Your pictures do it justice. The second floor is gone, the owner said before they closed they were going to make that floor into “startup space” and rent it out at usurous rates. I think the new design makes good use of the front windows, had a nice combination of cozy cave feel and streetside windows. The natural wood and arching braces is well captured.

Worth a trip all the way down the peninsula? Probably not. Worth a try if you’re greater san jose? Certainly!

A second dimsum meal on new year day pretty much confirmed the first impression and @bbulkow’s impression. Quite solid traditional dimsums, some standouts. Here are the items that we didn’t have in the first visit:

Chicken feet. Relatively sweet version. Would prefer a more savory version with a little heat.

Beef chueng fun- solid.

I am not sure what this is called but its something like Liu Sha Tang Yuan- pretty good version

Glutinous fried rice pork puff - quite a good version with balanced salty and sweet taste. Recommended.

Egg yolk lava bun. Quite good. Careful eating this as the sweet runny content will spurt out upon biting. Mine squirted all over my jeans.

Baked bbq pastry- very dry version. Skip.

Snowy mountain bun. Decent. Still no one manages to beat Saigon’s version 5 to 10 years ago when they made an exemplary version that people fighted for it when the batch came out of the kitchen.

Curry fish balls with pork skin.


Another dimsum meal there.

The baked duck bun. The flavors between the duck and other components couldn’t quite come together.

The durian puff was fine, though not as great as the first time. Made to order just like last time. Could be the timing was slightly off.

Thousand year old egg and pork congee. Decent.

XO turnip cake. Pretty nice XO flavor. Would have liked the turnip to be less mushy.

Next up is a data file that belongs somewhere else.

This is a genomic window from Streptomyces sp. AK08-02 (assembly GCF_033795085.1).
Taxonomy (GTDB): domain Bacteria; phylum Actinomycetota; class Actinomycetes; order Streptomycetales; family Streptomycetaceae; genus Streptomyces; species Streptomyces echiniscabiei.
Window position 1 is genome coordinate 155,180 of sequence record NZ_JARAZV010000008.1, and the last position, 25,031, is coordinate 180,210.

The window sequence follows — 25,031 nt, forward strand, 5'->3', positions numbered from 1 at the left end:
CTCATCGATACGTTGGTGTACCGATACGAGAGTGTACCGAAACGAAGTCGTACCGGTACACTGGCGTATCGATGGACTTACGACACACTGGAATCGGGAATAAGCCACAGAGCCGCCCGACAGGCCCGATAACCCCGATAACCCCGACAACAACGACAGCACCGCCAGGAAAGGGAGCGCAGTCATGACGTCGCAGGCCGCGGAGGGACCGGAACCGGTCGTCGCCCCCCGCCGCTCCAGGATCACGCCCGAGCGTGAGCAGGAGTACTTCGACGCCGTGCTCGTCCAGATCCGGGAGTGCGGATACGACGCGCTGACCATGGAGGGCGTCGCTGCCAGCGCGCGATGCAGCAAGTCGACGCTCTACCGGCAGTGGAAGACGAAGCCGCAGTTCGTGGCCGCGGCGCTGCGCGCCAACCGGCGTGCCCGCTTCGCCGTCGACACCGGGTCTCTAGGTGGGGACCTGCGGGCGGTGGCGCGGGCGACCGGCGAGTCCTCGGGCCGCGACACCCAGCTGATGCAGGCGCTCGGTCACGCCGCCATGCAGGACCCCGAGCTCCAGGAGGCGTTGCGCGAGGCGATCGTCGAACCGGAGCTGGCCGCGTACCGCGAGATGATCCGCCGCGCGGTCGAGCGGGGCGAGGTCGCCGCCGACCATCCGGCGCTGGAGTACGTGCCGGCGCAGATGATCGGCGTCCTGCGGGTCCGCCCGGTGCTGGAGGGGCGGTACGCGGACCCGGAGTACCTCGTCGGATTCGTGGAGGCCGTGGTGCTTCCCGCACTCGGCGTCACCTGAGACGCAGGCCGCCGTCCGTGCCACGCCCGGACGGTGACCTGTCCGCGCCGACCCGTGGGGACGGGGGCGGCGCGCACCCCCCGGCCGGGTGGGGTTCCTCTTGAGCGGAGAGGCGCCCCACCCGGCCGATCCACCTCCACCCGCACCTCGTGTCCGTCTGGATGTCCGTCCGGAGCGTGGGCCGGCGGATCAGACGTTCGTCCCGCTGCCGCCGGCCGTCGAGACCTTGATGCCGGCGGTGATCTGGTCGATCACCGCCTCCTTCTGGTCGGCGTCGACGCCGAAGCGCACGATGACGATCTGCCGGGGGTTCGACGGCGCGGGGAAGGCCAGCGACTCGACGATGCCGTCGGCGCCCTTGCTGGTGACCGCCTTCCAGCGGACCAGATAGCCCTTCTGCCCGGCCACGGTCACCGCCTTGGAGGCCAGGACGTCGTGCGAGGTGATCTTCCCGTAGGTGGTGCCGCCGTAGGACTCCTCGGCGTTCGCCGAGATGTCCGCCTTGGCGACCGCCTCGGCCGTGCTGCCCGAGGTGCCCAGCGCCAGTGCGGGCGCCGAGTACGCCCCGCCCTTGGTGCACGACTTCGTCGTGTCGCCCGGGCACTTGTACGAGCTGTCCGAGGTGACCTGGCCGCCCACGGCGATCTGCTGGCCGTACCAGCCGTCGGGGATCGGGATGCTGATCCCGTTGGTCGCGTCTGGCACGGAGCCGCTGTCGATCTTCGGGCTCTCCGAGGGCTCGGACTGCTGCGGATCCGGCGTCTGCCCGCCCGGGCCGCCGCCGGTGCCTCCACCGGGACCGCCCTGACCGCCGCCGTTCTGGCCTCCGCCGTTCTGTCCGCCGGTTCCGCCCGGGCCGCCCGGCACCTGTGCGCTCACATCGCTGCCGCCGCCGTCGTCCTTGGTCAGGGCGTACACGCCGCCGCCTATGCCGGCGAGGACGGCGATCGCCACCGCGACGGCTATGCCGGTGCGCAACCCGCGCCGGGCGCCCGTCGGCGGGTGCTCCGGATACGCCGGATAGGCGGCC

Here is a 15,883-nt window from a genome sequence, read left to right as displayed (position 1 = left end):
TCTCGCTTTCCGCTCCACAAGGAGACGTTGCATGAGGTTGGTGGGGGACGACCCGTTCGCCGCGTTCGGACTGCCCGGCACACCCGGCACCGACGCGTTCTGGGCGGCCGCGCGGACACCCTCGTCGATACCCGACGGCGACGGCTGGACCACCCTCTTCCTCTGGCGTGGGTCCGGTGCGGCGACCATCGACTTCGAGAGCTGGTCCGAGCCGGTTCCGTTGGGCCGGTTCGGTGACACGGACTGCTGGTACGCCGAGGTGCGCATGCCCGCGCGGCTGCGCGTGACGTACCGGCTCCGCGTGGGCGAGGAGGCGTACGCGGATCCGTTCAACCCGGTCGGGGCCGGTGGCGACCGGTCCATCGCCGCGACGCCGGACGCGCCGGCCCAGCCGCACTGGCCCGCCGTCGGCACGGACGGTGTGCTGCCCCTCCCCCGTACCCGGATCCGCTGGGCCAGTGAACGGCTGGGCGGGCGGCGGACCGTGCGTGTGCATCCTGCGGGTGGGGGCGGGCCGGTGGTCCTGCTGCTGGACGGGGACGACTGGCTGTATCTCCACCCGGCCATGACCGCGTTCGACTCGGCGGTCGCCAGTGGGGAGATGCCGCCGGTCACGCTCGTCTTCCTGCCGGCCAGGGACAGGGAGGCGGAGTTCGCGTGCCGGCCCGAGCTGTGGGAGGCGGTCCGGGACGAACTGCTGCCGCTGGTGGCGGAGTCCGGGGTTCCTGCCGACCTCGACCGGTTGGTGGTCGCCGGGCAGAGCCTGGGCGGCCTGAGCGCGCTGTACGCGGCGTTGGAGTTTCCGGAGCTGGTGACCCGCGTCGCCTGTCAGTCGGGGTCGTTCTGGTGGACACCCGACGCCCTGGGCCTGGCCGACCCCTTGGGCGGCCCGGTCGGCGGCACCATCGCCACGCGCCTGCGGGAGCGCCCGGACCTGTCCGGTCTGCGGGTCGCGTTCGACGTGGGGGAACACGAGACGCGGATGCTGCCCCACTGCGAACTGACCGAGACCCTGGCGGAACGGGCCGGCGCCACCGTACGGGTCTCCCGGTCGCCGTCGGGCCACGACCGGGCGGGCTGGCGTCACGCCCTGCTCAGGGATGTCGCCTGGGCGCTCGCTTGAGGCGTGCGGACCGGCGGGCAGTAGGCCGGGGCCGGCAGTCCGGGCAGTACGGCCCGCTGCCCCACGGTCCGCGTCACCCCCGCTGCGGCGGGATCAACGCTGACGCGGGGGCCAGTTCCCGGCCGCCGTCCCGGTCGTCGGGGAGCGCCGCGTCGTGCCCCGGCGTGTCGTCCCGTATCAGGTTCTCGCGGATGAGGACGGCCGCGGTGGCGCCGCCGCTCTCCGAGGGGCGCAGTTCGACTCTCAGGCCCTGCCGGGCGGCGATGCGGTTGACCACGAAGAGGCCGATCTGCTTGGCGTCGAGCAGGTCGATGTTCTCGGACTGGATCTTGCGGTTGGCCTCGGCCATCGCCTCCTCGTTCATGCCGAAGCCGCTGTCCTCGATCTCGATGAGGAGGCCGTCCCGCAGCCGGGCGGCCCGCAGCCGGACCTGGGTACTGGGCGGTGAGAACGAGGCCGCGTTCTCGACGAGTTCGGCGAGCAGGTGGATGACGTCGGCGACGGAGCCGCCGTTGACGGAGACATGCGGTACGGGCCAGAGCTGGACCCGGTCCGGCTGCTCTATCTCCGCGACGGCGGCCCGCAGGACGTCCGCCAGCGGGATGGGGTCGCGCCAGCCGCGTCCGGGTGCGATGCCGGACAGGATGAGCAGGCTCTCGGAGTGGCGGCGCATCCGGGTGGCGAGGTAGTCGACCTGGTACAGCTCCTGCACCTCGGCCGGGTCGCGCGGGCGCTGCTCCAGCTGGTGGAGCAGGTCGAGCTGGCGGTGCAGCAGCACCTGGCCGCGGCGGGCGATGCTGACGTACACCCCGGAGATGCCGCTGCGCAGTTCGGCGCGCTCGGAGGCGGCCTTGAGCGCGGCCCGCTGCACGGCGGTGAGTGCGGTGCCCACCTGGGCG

Sponge cake. Pretty decent.

Now that I have had a few dimsum meals there, I thought they are above average to good among the Bay Area dim sum joints, and a solid option around the Mountain View area since there really isn’t any sit-down restaurants in the immediate vicinity that offer dim sum unless one goes to Tai Pan in Palo Alto or Saigon in Sunnyvale.

Still have to go for dinner some time.


We had the baked bbq pastry from our second visit again. This time it wasn’t dry, but its quite sweet.

The pan-fried dumpling had a solid meatball in the middle, almost like those Cantonese skewered fish balls/ meat balls in texture. A bit odd. Skippable.

1 Like

A recent dinner at Fu Lam Mum was very disappointing.

The restaurant was about 60% full. We placed our order, with the double boiled soup of the day, slow cooked beef brisket, a plate of veggie and a plate of fried rice. It took more than half an hour for the food to come out. About 20-25 minutes in we checked with the server on the status of the food. She checked, came back and informed us that the restaurant was about to fire our order.

I was thinking to myself, why do you need to fire our soup of the day order? There’s a big pot sitting in the kitchen. Either you have it, or you don’t. And the beef brisket should already be cooked anyway since its cooked for hours to be tender.

So we flagged her down again, and she told us they needed to reheat our soup.

Food started to arrive 10 minutes afterwards. That’s the second wave of the problem.

Soup of the day- Ginseng silkie chicken soup. The soup itself was actually pretty good. Black silkie chicken with red dates. Pleasing and warming on a chilly fall evening. Piping hot. You will see later the reason I bring up the temperature.

‘Big’ pea sprouts. The order arrived lukewarm. The dish has been dying on the pass. That’s not the kitchen’s problem. That’s the front of the house problem! And quite frankly quite infuriating after they made us wait for the dish for so long. And the pea sprouts itself were also not very tender. Disappointing.

Braised beef brisket. Very disappointing. The brisket itself was starting to become tender, but could use an hour or two more cooking. The biggest problem? The barely cooked daikon, with no flavors from the brisket or the stock absorbed into them. As you can see from the picture, its still hard. Its like they decide to fire up an order of beef brisket when there wasn’t one available in the kitchen and serve 15 minutes later. Just tell me to order something else, please. Another dish that has been dying on the pass.

The scallop egg white fried rice. Not enough heat, and thus, not enough wok hay. I could get a better version at Hong Kong Restaurant in Palo Alto. The third dish that has been dying on the pass.

Whats with the plastic spoon? Is this a thing in a Cantonese banquet restaurant now?

1 Like